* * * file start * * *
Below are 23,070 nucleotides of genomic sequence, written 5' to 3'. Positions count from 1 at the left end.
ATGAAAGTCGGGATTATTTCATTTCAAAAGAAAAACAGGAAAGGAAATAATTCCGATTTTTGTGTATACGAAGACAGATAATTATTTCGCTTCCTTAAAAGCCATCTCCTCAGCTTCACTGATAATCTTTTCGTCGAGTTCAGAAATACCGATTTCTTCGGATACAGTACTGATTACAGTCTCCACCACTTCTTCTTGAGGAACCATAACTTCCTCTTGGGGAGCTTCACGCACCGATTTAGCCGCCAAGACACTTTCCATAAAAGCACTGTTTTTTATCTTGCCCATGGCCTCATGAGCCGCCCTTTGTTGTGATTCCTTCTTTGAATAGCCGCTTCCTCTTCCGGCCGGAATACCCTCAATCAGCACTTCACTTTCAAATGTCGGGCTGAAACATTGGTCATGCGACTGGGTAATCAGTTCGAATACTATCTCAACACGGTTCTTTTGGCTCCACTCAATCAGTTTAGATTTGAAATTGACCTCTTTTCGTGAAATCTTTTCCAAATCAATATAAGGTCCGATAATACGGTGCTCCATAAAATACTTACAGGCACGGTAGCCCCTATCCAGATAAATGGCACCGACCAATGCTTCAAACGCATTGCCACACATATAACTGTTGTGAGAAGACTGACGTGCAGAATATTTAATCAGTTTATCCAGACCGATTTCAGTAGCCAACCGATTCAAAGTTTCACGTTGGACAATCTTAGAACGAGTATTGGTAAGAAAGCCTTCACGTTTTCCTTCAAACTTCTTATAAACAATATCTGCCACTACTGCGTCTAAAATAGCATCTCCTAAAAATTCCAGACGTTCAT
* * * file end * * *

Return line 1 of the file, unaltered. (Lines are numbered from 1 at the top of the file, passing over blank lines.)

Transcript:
Below are 23,070 nucleotides of genomic sequence, written 5' to 3'. Positions count from 1 at the left end.